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Rep. Thompson, Senfronia

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Human trafficking conference at Capitol sheds light on "modern day slavery"  print page

by: Rep. Thompson, Senfronia
10/06/2010

AUSTIN – The 1st Annual International Conference on Human Trafficking began this morning at the state Capitol with a series of prominent speakers expressing a similar theme: human trafficking is prevalent worldwide, Texas is a key hub through which victims are transported, and a collaborative approach among law enforcement agencies domestically and abroad is the key to breaking up traffickers’ networks.

State Rep. Senfronia Thompson (Houston), a key Texas organizer of the effort to raise awareness of the atrocities of human trafficking, welcomed conference participants. During her opening remarks, Thompson expressed a desire to see the legal community, law enforcement and the Texas Legislature work together during the upcoming legislative session to improve Texas’ approach to victims’ assistance and the pursuit and prosecution of traffickers.

"I am proud to join with Representative Senfronia Thompson in giving voice to victims of the tragic crime of human trafficking,” said Texas House Speaker Joe Straus. “Next session, the Texas House will continue to work in collaboration with law enforcement and human rights groups to find a way to end this inhumane crime."

“Human trafficking is a form of slavery,” Thompson said. “Traffickers prey upon women, children and the most vulnerable among us, stealing their money and threatening their families to ensure cooperation. Human trafficking inflicts irrevocable harm upon its victims and our communities. We must stamp out human trafficking immediately, aggressively, and completely.

“We need to raise the profile of this issue among the higher education community, ensuring that our educational system is producing professionals capable of joining the fight, and we need to help law enforcement and prosecutors by giving them better tools to attack traffickers directly. I look forward to continuing this discussion as we consider measures we can implement at the state level during the upcoming legislative session.”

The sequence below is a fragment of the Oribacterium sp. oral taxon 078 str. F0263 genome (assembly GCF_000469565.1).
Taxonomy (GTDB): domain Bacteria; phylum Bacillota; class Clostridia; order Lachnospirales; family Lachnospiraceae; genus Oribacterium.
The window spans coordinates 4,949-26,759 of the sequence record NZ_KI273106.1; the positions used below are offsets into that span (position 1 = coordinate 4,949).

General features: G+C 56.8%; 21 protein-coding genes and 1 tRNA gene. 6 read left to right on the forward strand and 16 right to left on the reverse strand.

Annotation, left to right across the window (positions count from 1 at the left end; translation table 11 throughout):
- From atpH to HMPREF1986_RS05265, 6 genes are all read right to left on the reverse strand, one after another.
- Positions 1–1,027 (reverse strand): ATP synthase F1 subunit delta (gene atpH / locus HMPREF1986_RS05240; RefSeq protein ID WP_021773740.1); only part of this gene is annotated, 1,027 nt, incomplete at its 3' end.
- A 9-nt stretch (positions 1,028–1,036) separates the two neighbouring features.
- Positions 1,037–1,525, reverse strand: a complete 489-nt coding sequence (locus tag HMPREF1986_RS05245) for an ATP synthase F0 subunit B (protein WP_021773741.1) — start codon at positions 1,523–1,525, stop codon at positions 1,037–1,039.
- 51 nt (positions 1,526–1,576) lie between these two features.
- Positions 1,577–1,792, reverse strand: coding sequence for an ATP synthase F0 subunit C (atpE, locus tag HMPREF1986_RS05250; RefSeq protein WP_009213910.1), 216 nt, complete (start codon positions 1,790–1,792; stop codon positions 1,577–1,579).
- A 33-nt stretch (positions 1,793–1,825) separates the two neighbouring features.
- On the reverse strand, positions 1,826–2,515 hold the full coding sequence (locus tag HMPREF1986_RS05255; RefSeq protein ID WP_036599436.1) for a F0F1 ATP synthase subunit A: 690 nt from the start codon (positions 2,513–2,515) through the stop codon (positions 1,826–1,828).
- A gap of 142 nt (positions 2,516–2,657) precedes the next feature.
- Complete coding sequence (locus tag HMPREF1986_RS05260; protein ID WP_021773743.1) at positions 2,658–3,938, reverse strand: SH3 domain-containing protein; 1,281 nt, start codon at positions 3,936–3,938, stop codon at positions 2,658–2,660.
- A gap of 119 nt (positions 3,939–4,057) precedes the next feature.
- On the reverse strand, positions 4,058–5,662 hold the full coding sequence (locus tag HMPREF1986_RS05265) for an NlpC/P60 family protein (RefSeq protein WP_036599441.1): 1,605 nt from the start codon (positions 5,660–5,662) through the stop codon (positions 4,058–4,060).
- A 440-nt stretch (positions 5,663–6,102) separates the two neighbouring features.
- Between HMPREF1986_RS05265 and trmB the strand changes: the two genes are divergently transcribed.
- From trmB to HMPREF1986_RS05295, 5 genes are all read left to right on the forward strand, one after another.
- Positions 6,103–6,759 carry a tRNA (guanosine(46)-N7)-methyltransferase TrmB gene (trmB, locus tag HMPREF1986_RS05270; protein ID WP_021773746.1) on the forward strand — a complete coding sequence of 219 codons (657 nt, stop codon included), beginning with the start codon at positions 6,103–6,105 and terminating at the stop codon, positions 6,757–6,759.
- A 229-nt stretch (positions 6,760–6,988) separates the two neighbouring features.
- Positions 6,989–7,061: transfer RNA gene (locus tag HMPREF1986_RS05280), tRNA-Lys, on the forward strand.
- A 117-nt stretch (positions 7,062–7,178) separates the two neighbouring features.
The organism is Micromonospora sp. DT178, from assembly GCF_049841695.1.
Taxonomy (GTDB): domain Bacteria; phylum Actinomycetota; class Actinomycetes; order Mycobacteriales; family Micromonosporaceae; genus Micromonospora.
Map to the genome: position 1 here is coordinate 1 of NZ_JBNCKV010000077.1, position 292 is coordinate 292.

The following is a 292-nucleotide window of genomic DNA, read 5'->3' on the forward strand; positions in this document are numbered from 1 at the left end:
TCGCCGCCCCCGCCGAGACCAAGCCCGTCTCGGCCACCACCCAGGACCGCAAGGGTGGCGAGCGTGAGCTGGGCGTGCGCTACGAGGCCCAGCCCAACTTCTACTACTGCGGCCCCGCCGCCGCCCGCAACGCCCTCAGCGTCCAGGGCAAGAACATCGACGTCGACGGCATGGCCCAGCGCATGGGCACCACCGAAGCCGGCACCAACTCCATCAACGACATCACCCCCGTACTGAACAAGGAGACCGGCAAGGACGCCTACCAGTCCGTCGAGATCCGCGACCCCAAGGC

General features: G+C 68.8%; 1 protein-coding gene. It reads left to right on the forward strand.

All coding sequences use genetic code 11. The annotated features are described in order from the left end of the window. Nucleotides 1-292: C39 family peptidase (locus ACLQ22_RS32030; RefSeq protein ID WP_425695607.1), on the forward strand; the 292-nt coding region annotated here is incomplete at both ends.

Citing the process through which victims are lied to, robbed, then delivered into the hands of abusers often located thousands of miles from the victims’ homes, Thompson drew attention to the difficulties of gathering the information necessary to stop traffickers’ vast network of conspirators.

“During the next legislative session and beyond,” Thompson said, “we must pursue opportunities to sharpen the tools with which investigators and prosecutors pursue traffickers, and we must increase public awareness, ensuring that capable professionals, like victims services providers, are properly equipped to help all victims who need assistance.”

Among the conference participants was Ambassador-at-Large Luis CdeBaca of the US Department of State’s Office to Monitor and Combat Trafficking in Persons. Representatives of Ukraine and the Philippines also participated.

Additional information regarding the conference can be found at www.peoplesunitedsummit.org.


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